Mon | Jul 16, 2018

Ian Boyne | It's not the economy, stupid!

Published:Sunday | April 16, 2017 | 12:00 AM

That awful, ugly fracas between the principal and the female student at Cumberland High School is only the latest indication of our social crisis. The Ardenne case of the teacher fondling his student. Then there was the incident of the 11-year old who killed the 14-year-old. And last week's Sunday Gleaner story of the alarming and growing number of child sexual abuse cases in Jamaica.

Just recently, our attention was riveted on the spate of female killings by male lovers. The galloping murder rate in general; the normalisation of corruption at all levels; the carnage on our roads; decreasing trust between citizens and public institutions, and the mainstreaming of crudeness all indicate our low social capital. But our politicians believe that once we fix the economy, these problems will naturally wither away.

African freedom fighter Kwame Nkrumah said famously, at the height of the African independence struggle, paraphrasing the Gospel of Matthew: "Seek ye first the political kingdom and all these things shall be added to you," stressing the primacy of decolonisation in African development.

Our political leaders in the two major parties merely substitute the word 'economic' for 'political', believing that "It's the economy, stupid!" Once we attract enough BPO, tourism, and logistics-centred jobs to Jamaica and get our macroeconomic fundamentals right, we are well on our way to the kingdom. It is poverty and social deprivation that breed our social crisis, so once we follow our IMF programme diligently, attracting investments and jobs, we will see change in values and attitudes.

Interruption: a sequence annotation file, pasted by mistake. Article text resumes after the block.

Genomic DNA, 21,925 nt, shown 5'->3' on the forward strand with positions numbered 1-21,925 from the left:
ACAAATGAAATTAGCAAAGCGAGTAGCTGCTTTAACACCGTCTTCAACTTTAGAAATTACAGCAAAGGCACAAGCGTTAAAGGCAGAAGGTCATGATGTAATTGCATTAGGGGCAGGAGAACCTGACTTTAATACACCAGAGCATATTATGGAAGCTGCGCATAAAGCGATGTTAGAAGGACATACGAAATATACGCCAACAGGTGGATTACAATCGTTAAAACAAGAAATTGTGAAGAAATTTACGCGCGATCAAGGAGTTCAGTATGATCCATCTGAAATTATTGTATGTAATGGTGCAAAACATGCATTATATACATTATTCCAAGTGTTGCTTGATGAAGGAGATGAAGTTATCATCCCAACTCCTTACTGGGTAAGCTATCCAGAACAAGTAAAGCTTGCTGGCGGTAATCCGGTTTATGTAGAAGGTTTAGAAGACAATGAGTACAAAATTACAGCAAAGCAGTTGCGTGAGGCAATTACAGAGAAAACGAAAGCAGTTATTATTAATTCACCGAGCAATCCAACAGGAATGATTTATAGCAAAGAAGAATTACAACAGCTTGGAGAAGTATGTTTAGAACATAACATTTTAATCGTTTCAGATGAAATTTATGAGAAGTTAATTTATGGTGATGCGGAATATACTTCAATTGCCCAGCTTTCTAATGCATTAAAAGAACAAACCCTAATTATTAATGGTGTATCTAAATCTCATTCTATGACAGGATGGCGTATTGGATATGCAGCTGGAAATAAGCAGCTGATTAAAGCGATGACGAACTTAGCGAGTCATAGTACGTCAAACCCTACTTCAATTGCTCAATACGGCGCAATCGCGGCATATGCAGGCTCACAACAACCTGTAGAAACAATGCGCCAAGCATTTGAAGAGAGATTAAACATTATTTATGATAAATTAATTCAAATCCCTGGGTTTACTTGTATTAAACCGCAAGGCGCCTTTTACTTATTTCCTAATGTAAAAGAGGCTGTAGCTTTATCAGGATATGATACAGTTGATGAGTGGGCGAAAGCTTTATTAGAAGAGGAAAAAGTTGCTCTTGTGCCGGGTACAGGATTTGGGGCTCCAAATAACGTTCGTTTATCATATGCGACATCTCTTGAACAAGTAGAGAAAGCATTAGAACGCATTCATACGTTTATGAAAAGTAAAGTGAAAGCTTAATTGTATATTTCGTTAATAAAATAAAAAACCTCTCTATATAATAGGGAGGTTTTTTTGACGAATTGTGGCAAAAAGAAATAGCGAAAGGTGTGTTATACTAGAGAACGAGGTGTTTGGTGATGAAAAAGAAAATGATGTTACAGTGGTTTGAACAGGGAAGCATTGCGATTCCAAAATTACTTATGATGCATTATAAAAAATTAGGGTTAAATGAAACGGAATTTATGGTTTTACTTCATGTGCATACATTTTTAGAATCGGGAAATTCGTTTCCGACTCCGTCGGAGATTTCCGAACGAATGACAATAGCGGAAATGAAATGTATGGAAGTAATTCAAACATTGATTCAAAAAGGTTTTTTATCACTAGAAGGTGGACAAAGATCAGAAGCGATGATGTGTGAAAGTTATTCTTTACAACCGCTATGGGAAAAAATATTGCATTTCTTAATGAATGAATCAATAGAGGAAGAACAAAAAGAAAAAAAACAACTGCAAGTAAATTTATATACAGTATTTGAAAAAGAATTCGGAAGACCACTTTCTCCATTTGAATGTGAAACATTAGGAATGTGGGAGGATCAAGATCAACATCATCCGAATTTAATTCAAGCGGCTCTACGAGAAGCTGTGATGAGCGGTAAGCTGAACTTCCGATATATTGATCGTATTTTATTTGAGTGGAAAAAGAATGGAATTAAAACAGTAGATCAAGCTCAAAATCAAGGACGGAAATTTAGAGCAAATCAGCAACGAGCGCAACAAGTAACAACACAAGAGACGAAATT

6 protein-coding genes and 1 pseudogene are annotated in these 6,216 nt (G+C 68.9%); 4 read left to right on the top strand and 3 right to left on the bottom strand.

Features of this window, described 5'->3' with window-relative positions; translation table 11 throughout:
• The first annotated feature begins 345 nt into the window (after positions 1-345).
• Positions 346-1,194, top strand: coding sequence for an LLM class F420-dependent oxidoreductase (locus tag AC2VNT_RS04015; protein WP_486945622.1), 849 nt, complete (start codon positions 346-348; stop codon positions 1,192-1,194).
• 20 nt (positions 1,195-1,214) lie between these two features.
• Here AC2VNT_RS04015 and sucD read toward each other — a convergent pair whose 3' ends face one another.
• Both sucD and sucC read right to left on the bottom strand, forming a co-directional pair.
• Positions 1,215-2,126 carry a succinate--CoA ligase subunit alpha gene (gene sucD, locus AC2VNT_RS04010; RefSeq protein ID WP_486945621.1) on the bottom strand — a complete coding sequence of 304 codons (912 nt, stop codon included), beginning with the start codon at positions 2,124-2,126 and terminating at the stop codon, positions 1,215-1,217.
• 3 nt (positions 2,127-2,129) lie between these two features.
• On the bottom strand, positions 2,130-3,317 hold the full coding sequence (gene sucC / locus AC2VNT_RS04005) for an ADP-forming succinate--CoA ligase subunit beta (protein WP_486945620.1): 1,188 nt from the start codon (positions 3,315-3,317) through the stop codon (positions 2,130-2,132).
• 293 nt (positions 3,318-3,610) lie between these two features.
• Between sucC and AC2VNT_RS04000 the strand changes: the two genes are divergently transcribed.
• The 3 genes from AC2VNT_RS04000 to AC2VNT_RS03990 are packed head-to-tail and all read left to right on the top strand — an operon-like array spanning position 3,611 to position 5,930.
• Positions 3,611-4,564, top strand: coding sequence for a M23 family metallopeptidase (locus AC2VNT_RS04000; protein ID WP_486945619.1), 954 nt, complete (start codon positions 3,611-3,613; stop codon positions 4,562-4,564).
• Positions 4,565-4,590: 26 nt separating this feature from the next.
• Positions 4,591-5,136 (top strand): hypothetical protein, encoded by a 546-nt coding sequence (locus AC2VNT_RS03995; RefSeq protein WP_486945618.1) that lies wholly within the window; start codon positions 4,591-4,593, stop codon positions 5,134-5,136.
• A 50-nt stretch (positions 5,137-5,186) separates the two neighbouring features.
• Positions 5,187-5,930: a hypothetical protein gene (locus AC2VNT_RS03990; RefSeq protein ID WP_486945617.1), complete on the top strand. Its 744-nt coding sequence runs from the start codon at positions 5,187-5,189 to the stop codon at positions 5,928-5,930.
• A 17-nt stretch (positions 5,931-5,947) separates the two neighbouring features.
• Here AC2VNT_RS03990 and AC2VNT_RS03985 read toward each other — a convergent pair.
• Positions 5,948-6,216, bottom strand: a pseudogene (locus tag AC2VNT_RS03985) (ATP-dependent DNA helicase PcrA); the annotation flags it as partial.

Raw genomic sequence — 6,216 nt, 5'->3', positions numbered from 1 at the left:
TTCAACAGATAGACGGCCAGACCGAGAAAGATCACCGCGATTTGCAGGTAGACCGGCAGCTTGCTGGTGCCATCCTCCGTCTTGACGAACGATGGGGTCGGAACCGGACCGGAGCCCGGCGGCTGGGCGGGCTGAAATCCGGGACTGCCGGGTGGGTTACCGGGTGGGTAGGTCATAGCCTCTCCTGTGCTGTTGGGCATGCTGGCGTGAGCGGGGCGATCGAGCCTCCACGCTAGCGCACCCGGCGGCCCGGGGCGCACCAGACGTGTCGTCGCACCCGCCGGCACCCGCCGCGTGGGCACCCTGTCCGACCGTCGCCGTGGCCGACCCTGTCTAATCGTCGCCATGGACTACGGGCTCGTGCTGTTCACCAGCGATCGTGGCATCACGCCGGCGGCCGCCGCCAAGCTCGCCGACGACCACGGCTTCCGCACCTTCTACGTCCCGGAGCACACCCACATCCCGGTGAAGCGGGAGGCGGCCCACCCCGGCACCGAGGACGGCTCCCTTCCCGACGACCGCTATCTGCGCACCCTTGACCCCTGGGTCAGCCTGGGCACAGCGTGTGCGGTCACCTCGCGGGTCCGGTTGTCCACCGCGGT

Once people have proper housing, you won't have the levels of carnal abuse. Once young people have jobs, there will be no incentive for crime. Once our girls are in school, they won't get pregnant early. And so on. And there is no denying, in fact, that poverty and underdevelopment do drive social maladies. But the view that simply fixing the economy will fix our social crisis is appallingly naive.

Indeed, the social crisis acts as a serious brake on our economic development. The Gleaner had a most insightful editorial recently (March 23) titled 'Towards education based on values'. The editorial says of a 40-minute session with students, a Jamaican teacher "spends up to 16 minutes attempting to establish order, maintain silence, enforce discipline, or attending to personal or administrative concerns. That's 40 per cent of lesson time."

The Gleaner then contrasts that with Singapore, where teaching and learning take place 90 per cent of the time. "It should be no surprise that outcomes differ in Jamaican schools," The Gleaner observes. "Put differently, the inadequacy of early socialisation at home and in communities leaves tens of thousands of young people lacking appropriate values and attitudes for school life and to absorb education. Our schools have, in short, become the principal institutions of wholesome value transmission - a task for which they are unprepared. The uncomfortable fact is that the social deficit of even a few students often ambushes overall progress in schools."

And education, even our narrowly focused politicians would readily concede, is key to economic growth. But economic growth can't be sustainable if only a few elite schools are producing excellence.

The Gleaner editorial writer continues with his incisiveness: "Apart from a measly $17-million allocation to respond to crisis situations caused by poor behaviour, the rest of the $96 billion (in the education budget) implicitly assumes that parents will provide work-ready pupils to be taught and that teachers already have appropriate resources to effectively deal with the antisocial traits of those assigned to them. Both assumptions are palpably untrue."

But our economistic politicians continue to believe that our salvation lies in merely fixing the economy. I wish every politician would read Don Robotham's 1998 GraceKennedy Foundation Lecture, 'Vision and Voluntarism'. They might not be into reading, but I suggest that one lecture, available online.

Robotham noted the political class's frequent exhortations about economic growth.